Keeler: Let agony of Sandy Hook shootings spur us to confront NRA
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Every parent or grandparent in America should make it a point to watch the agonizing CNN footage of Robbie Parker, the father of 6-year-old Emilie, one of the 20 first-graders killed at Sandy Hook Elementary School on Friday.
In his brave, tear-streaked accounting of his daughter's short life, he spoke with pride about the gifts of character and artistic talent that she was given; about the drawings or cards she created spontaneously to give to anyone whose spirits were down; about the way, in saying goodbye to him that morning, she told him she loved him, in Portuguese, a language he was teaching her.
Looking at Emilie's picture, listening to her dad, watching the photo of the family and thinking of her two younger sisters, who will never get over this, I felt tears welling up. I thought of my own grandchildren, but beyond that, of all the families that will endure this horror as long as they live: the immediate families, whose lives have been destroyed in a few minutes of madness; the children who survived the shooting, but may well end up suffering something very like post-traumatic stress disorder; the friends of those who died, and the children who endured hours of uncertainty Friday, wondering if close friends had been killed. Endless ripples of intersecting grief.
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As it turns out, this tragedy has reached into my own family. The first details I heard about the murders on Friday came in a phone call from my daughter, Rachel, who had just arrived in Dallas on a visit to my son-in-law Noel's family. They had just picked up news of the shootings on their phones, and saw that they had taken place at the Sandy Hook Elementary School in Newtown. My nephew, Frank Milano, lives there with his wife and three sons. "Dad, are Frank's kids OK??" she asked, with a shaky, nervous edge in her voice.
Thankfully for our family, Frank lives just over three miles from the school, and his sons attend other schools. But the shootings did not leave them untouched. One of the children murdered was an occupational therapy client of Frank's wife, Lauren. And the best friend of Frank's son Alex attends Sandy Hook. His friend emerged OK. But for Frank -- and for Lauren, suffering a deep grief over a student she had come to know so well -- explaining all this to their children, Lucas, Alex and Tristan, and helping them to cope with the thick, persistent fog of grief in the community, won't be easy.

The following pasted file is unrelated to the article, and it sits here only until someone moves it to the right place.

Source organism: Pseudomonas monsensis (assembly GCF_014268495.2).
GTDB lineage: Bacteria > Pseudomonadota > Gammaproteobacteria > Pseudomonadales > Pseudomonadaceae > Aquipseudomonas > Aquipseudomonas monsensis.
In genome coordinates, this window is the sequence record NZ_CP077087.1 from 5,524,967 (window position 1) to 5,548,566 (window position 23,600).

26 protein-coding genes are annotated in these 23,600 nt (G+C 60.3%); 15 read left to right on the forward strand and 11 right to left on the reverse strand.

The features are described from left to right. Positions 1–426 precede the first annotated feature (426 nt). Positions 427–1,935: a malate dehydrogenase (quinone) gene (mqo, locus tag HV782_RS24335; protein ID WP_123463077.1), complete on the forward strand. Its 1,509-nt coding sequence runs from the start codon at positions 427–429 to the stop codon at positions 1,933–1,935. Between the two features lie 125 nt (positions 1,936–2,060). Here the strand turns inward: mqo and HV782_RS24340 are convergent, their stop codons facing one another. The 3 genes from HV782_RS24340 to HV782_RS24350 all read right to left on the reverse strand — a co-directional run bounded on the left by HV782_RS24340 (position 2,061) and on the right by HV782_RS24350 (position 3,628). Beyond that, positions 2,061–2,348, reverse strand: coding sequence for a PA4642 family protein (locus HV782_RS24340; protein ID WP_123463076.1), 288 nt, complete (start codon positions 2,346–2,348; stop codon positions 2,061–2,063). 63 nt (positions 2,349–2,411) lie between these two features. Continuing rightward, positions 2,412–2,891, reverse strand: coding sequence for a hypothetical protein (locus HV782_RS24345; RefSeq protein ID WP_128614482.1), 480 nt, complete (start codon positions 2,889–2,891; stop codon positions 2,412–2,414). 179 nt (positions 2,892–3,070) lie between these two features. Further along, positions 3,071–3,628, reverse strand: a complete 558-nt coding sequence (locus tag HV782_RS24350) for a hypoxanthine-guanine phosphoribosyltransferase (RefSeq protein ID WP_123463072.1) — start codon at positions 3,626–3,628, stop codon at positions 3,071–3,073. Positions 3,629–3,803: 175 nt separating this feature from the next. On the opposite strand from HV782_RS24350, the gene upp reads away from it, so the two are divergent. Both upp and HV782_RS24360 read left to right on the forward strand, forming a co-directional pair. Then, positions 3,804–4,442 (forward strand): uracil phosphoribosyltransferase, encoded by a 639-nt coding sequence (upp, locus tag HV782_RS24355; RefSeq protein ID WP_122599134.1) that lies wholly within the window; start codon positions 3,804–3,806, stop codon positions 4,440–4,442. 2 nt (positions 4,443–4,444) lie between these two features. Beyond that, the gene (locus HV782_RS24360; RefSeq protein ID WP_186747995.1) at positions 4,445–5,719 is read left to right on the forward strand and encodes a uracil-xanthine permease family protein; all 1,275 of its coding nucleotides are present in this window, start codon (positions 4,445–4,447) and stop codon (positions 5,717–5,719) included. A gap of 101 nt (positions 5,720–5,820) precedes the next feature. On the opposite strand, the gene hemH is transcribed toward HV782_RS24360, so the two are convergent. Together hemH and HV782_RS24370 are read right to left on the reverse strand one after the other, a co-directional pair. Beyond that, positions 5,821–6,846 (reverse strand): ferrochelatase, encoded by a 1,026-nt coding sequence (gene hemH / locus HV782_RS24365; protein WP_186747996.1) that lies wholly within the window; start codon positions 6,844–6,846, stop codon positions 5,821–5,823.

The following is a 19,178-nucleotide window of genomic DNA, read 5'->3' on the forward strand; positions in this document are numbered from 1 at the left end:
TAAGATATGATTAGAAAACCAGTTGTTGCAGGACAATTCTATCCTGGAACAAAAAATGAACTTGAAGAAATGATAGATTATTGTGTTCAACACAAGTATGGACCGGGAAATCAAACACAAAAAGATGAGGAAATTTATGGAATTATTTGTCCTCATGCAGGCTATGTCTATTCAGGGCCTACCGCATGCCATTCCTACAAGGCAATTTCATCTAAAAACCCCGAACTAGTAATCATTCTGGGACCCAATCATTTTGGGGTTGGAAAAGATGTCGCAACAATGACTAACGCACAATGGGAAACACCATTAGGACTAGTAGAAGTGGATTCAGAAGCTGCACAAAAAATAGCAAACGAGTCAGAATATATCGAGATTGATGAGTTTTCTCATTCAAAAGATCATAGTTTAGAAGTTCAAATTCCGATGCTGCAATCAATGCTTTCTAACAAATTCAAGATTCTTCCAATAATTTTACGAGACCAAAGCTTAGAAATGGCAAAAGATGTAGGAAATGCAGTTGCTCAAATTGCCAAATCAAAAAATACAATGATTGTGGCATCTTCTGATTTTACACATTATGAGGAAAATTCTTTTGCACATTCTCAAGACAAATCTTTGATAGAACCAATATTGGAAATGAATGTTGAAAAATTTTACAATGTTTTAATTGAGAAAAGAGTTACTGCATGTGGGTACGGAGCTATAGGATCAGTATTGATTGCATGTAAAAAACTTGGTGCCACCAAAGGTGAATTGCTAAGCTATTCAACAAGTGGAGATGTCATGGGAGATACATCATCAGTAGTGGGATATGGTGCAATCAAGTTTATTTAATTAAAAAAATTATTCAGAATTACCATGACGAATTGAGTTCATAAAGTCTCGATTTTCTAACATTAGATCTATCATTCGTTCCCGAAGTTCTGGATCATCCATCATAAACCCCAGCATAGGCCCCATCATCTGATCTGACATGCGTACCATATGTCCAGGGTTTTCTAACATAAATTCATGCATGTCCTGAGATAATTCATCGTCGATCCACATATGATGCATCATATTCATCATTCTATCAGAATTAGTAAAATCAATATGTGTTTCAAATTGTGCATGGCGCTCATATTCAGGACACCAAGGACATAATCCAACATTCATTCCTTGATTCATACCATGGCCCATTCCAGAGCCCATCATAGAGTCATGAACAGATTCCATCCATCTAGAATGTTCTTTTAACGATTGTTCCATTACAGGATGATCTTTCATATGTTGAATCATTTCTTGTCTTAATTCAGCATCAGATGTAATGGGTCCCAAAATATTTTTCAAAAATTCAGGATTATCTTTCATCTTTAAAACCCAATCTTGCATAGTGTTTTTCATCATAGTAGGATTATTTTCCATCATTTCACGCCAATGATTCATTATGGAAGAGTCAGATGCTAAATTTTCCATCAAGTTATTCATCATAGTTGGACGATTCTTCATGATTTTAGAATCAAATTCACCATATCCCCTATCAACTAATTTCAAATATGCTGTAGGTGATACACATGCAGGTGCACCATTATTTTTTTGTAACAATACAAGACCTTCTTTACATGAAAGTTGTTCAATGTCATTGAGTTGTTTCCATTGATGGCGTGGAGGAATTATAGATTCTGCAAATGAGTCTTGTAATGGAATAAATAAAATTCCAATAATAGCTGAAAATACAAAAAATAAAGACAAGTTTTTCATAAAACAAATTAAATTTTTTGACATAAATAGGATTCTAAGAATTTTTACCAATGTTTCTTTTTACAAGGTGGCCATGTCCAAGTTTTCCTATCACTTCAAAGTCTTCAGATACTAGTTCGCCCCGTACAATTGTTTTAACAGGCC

If this obscenity, this slaughter of the innocents, does not finally make us look at what we have become as a nation and do something substantive and real to change it, what it will take? We are an incredibly violent nation, where the attitude toward guns is almost idolatrous. Fueled by a righteous anger over this event, we must do something to curb the power of the high priests of gun worship, the National Rifle Association, and to send a stern warning to their lackeys in Congress.
The NRA will trot out its insane refrain, "Guns don't kill people; people kill people." But mentally ill people, like the young man who took these lives, can kill far fewer people with fists or knives. We'll never be able to predict those whose illness will turn them homicidal, but we can at least make it as difficult as possible for them to acquire weapons of mass destruction. Even in the Supreme Court's disastrous decision that the Second Amendment gives private citizens a constitutional right to weapons, there's room for regulation. Let's do it.
Our first reaction to this event was: "Not again!" Now it has to pivot quickly to: "Never again!"
Bob Keeler is a member of the Newsday editorial board.